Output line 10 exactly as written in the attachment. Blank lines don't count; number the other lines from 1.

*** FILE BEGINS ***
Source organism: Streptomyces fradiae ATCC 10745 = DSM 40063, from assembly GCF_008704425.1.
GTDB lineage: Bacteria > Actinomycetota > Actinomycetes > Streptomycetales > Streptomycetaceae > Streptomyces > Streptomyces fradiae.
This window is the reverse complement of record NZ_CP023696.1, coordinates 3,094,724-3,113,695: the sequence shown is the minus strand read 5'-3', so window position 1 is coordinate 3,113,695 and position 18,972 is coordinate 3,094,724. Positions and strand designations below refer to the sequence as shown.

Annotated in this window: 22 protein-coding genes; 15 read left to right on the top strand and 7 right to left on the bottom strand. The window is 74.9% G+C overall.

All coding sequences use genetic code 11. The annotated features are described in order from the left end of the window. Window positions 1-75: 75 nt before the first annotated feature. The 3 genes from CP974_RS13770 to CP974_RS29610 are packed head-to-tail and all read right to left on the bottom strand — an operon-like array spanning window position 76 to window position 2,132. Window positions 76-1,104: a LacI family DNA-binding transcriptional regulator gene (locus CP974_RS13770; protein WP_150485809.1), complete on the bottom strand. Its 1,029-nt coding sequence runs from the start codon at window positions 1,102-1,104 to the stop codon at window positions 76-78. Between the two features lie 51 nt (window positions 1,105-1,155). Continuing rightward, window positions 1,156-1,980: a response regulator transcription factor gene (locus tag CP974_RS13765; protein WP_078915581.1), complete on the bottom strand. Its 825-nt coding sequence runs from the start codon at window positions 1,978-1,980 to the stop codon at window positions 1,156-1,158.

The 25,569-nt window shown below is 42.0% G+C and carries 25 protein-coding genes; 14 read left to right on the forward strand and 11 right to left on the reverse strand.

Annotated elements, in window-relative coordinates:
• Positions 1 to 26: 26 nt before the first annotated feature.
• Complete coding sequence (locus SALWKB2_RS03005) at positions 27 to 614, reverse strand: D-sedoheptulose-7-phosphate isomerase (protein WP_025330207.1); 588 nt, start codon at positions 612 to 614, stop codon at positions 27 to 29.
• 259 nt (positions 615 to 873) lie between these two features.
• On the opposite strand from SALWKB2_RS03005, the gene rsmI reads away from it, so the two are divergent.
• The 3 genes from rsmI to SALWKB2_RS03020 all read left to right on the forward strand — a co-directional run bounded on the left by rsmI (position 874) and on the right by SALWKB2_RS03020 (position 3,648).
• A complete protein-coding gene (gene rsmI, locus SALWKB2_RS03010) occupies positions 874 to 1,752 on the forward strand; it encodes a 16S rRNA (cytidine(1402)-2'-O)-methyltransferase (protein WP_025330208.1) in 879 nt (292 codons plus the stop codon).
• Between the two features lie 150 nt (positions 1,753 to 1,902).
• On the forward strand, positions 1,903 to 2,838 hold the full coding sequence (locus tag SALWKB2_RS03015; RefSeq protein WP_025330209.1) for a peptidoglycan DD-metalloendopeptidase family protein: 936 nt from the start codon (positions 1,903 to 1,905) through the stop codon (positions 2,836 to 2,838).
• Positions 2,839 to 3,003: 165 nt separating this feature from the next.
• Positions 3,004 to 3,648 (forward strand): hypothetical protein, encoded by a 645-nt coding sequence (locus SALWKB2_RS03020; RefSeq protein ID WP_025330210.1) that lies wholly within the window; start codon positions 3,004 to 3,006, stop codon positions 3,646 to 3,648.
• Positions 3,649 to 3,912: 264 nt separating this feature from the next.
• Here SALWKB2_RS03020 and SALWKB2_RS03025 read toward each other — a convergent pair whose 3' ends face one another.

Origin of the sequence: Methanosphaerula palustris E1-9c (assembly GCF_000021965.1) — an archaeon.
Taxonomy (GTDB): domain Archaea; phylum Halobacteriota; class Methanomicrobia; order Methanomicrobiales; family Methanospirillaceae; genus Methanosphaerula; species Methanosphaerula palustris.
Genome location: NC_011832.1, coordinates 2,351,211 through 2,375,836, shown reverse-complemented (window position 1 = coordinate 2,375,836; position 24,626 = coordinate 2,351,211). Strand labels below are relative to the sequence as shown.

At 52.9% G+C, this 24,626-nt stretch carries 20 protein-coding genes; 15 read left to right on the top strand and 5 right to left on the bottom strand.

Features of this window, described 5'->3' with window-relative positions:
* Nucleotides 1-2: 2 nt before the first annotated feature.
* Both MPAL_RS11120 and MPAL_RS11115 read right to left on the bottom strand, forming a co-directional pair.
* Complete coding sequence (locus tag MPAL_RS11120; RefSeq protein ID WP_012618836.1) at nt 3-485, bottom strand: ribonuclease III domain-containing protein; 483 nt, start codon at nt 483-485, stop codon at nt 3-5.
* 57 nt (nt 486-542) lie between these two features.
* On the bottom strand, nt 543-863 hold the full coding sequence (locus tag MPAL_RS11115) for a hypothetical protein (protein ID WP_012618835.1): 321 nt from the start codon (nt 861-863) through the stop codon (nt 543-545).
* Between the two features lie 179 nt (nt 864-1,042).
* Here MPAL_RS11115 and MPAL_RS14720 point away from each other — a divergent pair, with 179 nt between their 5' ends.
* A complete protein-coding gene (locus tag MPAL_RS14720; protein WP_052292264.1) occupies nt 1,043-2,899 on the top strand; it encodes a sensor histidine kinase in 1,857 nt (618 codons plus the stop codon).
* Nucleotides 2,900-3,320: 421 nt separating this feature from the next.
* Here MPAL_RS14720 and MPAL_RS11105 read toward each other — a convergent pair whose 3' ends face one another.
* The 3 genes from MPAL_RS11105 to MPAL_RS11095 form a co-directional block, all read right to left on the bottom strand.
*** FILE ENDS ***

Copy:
• 259 nt (positions 615 to 873) lie between these two features.